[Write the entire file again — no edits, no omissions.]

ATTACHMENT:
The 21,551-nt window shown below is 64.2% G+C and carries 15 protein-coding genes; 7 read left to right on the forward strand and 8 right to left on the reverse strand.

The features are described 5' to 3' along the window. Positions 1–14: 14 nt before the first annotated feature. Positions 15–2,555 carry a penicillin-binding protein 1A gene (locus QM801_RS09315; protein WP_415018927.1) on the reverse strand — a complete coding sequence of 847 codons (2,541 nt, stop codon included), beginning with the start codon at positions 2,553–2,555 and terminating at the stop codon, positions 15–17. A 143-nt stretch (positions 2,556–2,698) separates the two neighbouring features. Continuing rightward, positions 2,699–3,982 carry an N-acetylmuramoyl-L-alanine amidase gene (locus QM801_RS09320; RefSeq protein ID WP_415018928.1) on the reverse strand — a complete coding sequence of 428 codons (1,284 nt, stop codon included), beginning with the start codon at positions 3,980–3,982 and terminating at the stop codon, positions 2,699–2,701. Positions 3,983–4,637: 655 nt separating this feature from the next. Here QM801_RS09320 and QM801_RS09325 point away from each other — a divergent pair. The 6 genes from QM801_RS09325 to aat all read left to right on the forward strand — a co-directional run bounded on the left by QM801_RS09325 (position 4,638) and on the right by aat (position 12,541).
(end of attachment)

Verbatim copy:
The 21,551-nt window shown below is 64.2% G+C and carries 15 protein-coding genes; 7 read left to right on the forward strand and 8 right to left on the reverse strand.

The features are described 5' to 3' along the window. Positions 1–14: 14 nt before the first annotated feature. Positions 15–2,555 carry a penicillin-binding protein 1A gene (locus QM801_RS09315; protein WP_415018927.1) on the reverse strand — a complete coding sequence of 847 codons (2,541 nt, stop codon included), beginning with the start codon at positions 2,553–2,555 and terminating at the stop codon, positions 15–17. A 143-nt stretch (positions 2,556–2,698) separates the two neighbouring features. Continuing rightward, positions 2,699–3,982 carry an N-acetylmuramoyl-L-alanine amidase gene (locus QM801_RS09320; RefSeq protein ID WP_415018928.1) on the reverse strand — a complete coding sequence of 428 codons (1,284 nt, stop codon included), beginning with the start codon at positions 3,980–3,982 and terminating at the stop codon, positions 2,699–2,701. Positions 3,983–4,637: 655 nt separating this feature from the next. Here QM801_RS09320 and QM801_RS09325 point away from each other — a divergent pair. The 6 genes from QM801_RS09325 to aat all read left to right on the forward strand — a co-directional run bounded on the left by QM801_RS09325 (position 4,638) and on the right by aat (position 12,541).